Natural disasters result in untold human suffering and economic loss. In addition to possible physical injury and loss of life, the futures of the individuals involved are forever altered. Homes and neighborhoods are destroyed, families and communities are dislocated, and jobs and businesses are jeopardized. Unconscionably, Tax Cuts and Jobs Act of 2017 further diminished the already inadequate tax relief available for the damage or destruction of personal-use property caused by casualty events. Following a general discussion of the tax laws applicable to casualty losses, including changes made by the Tax Cuts and Jobs Act of 2017, this article surveys the permanent tax relief provisions available to the victims of all natural disasters and the additional permanent tax relief provisions available only to the victims of Federally declared disasters. Examined and compared is the action taken by Congress and the Treasury Department, extending even greater tax relief and incentives to the victims of selected Federally declared disasters. Although the victims of natural disasters feel the devastation equally, widespread media coverage and political considerations often result in greater levels of tax relief to victims of higher-profile natural disasters. The American public expects the federal government to provide relief to the victims of all natural disasters and is unaware the federal government, through its tax laws, treats the victims of certain natural disasters more favorably, depending often on the extent of the media coverage and the political importance of a particular casualty event.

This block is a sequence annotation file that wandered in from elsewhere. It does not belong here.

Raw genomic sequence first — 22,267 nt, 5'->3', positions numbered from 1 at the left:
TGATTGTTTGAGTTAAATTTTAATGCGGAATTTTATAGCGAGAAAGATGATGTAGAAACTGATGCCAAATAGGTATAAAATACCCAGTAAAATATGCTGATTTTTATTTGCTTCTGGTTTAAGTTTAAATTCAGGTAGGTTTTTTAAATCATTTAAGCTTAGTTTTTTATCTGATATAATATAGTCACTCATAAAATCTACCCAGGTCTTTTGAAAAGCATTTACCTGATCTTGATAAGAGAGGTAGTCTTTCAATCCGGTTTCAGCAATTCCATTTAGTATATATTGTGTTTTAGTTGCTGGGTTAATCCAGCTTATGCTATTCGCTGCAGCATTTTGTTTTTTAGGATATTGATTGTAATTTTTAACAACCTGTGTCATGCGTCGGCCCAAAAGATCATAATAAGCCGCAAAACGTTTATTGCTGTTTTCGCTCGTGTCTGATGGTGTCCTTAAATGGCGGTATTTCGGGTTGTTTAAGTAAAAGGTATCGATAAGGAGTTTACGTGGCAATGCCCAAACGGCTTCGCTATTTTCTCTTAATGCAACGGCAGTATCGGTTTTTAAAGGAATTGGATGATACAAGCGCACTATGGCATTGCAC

BAYLOR L. REV.
Christine Manolakas, The Tax Law and Policy of Natural Disasters, 70 BAYLOR L. REV. 1 (2019).